The events have been a point of reference, not only in Greece but in several foreign countries, as well. These were co-organized by the Italian Embassy, on the occasion of this year’s Italian chairmanship of IHRA (the International Holocaust Remembrance Alliance), the Municipality of Trikala, the Greek delegation to IHRA, the Central Board of Jewish Communities in Greece and the Jewish Museum of Greece, with the cooperation and support of the Jewish Communities of Thessaloniki and Trikala, the Italian School of Athens and the Tsitsanis Museum. Ambassadors and representatives of 14 countries were also present: Italy, the Czech Republic, Luxemburg, Israel, Switzerland, Federal Republic of Germany, Austria, Bulgaria, Portugal, Hungary, Poland,Romania, Uruguay and the United States of America.

Next to the "Fence" by Victor Is. Eliezer*, a conversation with Danny Tirza, Commander of the unit that built the "Fence" which separates Israel from the Palestinian Authority territories Print E-mail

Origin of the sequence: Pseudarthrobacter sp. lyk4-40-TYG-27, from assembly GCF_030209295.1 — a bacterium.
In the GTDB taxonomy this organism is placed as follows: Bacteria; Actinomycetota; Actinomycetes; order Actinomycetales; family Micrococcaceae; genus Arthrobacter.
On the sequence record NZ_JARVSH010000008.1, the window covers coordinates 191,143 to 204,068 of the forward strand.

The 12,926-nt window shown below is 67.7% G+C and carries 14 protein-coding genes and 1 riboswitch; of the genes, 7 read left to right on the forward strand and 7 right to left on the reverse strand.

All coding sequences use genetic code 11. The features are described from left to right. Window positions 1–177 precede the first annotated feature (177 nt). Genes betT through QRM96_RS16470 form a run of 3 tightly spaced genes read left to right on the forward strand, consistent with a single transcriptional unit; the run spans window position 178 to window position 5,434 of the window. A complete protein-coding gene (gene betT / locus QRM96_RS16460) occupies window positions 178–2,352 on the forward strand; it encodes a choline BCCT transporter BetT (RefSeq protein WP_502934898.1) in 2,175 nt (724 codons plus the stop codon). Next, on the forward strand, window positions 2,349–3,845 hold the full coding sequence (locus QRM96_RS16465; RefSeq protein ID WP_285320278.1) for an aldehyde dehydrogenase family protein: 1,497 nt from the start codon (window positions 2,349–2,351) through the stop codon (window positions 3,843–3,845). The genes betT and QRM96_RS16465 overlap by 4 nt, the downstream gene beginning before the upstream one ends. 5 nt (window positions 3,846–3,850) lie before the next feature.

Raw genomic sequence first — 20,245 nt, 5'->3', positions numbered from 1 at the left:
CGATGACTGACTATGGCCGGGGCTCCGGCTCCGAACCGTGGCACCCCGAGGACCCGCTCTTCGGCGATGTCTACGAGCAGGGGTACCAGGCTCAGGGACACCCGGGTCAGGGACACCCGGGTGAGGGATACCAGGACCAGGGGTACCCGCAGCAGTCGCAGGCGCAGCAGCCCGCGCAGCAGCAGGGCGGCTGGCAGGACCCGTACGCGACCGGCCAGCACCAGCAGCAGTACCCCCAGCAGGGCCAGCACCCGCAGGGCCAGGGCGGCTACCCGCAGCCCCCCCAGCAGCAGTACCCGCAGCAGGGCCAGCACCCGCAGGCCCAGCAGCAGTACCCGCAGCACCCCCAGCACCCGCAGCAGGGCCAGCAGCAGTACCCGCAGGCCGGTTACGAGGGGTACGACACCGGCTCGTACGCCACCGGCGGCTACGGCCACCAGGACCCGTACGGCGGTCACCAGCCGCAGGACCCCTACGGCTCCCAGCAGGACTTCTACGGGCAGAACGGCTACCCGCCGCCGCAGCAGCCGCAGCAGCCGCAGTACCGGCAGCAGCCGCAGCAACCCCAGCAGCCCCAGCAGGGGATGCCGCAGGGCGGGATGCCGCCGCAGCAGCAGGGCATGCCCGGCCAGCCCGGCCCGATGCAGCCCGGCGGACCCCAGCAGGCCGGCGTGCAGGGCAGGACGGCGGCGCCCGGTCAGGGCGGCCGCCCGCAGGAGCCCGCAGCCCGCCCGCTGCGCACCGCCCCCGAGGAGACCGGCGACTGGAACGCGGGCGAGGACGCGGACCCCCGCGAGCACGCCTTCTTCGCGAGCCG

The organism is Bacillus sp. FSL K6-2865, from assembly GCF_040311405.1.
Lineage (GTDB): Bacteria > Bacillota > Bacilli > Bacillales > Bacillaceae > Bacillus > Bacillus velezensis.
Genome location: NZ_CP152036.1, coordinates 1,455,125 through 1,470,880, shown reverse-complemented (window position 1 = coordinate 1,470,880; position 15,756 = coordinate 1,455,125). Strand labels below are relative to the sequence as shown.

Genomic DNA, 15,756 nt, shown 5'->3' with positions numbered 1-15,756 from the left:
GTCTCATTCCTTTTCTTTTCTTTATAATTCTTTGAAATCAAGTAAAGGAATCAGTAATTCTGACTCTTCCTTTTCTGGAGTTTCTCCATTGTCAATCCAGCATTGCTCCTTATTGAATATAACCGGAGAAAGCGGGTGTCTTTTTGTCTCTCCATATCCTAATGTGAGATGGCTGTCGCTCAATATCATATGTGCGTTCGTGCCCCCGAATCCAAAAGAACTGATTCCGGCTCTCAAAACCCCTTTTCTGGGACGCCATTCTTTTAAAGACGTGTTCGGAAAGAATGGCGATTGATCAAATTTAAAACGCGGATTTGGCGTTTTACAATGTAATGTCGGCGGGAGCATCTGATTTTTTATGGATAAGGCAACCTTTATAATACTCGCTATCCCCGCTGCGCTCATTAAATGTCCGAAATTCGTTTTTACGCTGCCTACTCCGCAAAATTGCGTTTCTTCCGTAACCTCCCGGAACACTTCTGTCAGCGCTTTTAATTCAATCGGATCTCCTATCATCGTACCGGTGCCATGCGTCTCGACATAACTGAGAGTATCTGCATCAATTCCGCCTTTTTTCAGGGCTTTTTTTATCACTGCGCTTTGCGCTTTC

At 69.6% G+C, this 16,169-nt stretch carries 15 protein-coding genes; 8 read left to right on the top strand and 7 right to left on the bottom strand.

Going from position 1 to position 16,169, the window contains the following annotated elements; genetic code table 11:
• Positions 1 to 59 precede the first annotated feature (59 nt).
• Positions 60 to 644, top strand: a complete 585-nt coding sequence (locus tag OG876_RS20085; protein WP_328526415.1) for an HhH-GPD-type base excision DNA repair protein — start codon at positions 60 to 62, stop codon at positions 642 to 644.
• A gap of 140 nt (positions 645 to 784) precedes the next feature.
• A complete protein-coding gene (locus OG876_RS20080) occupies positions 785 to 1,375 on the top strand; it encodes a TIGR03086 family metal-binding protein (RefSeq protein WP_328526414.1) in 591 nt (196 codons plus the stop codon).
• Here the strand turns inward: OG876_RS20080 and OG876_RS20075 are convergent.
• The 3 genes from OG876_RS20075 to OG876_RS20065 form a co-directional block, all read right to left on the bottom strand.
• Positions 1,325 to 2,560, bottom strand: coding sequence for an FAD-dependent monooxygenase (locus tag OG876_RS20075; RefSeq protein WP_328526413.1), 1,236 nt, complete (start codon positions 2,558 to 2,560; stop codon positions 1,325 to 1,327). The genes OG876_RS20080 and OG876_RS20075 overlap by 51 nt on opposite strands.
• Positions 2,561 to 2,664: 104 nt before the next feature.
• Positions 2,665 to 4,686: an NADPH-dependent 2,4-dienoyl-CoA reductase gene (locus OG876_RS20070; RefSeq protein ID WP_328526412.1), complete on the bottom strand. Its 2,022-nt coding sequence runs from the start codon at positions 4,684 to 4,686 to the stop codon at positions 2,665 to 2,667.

Monday, 17 December 2018 11:51
From the neighborhood of Gilo, built on a hill, one of the first districts the Israelis have built in Eastern Jerusalem after the six day war in 1967, one can easily spot the imposing church of Saint Nicholas, just some meters away from the refugee camps of Beit Jalla and El Aydah, which seem to have been built like real cities. Just there, together with 25 journalists from Europe, North and South America we met Danny Tirza, a retired Israeli Army colonel, who was the Commander of the unit that built the "Fence" which separates Israel from the Palestinian Authority territories.

The way to the "Fence"

Colonel Tirza has served in the army for thirty years and was part of the negotiations with the Palestinians for the transformation of the refugee camps into dwellings. Consequently, in the aftermath of Oslo Accords, he participated in the technical negotiations during the Camp David summit, in summer 2000, convened by Bill Clinton for the signature of the final agreement between Israeli PM Ehud Barak and the Palestinian leader Yasser Arafat.